A local Taliban leader says that they have been swift to make their own courts in Afghanistan, and they will put every step to get a Taliban court. At present, the insurgents established several courts throughout the country, which reminds the previous harsh law & order policies of the Taliban. Local leaders, a judge, and his deputy participated in a meeting to discuss the dramatic change in the governance of the last weeks.
Qazi Ubaidullah, the Taliban judge, said that they asked the former judges how they used to work and replied that they were only following the land law instead of Sharia. Whereas in the Islamic Emirate, all the court proceedings are according to Sharia law. Still, it is not clear how radical the understanding of Sharia law was in the eyes of the Taliban this time – approximately two decades ago, and it led to the torture and targeting of several groups, including LGBTQ people, women, and ethnic minorities.
In recent weeks, despite the pledges from Taliban leaders after recapturing Kabul that they will deal with people politely, they threatened, targeted, and even executed media members, Afghan members, singers, and many other society members. Behind the scenes, there is obvious concern among many Afghan nationals about what the new Taliban regime means for them.
What is The Sharia Law?
Sharia, the Islamic law, is the Arabic word for the law. The origins of Sharia are from four sources of Islam: the Quran, the Sunnah & Hadis, Qiyas, and Ijma. With the spread of Islam to several areas and countries, the teachings from Quran and Hadith were reasoned, interpreted, and mixed with the local cultural agreement. However, in the modern era, with the rise of countries, kingdoms, the concept of separation of state and religion and the influence of Sharia on the law practiced in modern nations now changed.
Categories of Criminal Law According to the Sharia
Here below we will discuss some categories of Sharia criminal law:
Sins and crimes that the Sharia completely banned resulted in severe punishments like cutting off limbs, whipping, stoning, or execution. These offensives include drinking alcohol, unlawful sexual intercourse (Zina), unfounded accusations of Zina, some forms of theft and robbery. These are the limitations of Islam, and anyone who crosses these limits much faces penalties as per the Sharia law.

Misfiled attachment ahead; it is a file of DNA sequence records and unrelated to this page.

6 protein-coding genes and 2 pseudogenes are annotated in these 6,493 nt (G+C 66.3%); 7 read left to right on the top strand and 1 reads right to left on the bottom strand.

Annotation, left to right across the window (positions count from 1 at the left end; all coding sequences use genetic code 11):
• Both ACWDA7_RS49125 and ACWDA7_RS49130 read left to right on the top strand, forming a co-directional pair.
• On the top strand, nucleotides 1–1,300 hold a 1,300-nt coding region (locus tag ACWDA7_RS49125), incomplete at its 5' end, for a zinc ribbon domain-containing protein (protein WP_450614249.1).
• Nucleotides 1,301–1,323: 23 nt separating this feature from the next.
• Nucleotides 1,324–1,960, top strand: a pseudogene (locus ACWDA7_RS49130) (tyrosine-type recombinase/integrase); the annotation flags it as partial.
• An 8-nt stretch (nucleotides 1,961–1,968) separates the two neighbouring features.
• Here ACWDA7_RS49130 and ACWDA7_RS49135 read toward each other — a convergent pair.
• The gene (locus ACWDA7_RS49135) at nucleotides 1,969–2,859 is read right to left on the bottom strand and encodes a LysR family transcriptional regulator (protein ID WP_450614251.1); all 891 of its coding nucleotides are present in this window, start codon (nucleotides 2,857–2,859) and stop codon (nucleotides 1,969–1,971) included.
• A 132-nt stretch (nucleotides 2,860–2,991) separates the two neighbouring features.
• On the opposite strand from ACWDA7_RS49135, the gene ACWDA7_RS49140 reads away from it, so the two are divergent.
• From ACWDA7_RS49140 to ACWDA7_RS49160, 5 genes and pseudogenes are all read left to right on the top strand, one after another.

Qisas (Retaliatory Punishment of Murder)
Qisas is the death penalty for murder, and it depends on the decision of family members of the victim or their heirs. Those people entitled to qisas have two options: receive Diyya (monetary compensation) or grant a pardon to the offender.
Tazir are those offensives where the penalty is at the choice of the judge. Since there is no definite punishment in the Sharia, these offensives include disobedience of Sharia principles as well as those offensives that don’t meet the criteria for Hudud, like eating pointed food, sexual contact without actual penetration, and attempted robbery, etc.
At present, just a few countries allow for the Hudud punishments for crimes, including Saudi Arabia, Indonesia, Iran, Afghanistan, Qatar, Brunei, Nigeria, Sudan, and Pakistan. However, Sharia is the basis of all Saudi law, and until recent past, it was common to publicly carry out extreme Hudud punishments.
Around twenty years ago, the Taliban insurgents imposed a very harsh and strict interpretation of the Sharia and banned women from stepping out of the horse, working, or getting an education. They also banned music and appointed monitors to enforce these rules with brutality and violence.
Now, the fundamental local concerns of the local Afghans still take precedence. Hence, the protests found across southeastern Afghanistan against the Taliban for the rights of women. An Afghan national said that they are facing problems with the economy and the Taliban should improve relations with the world.
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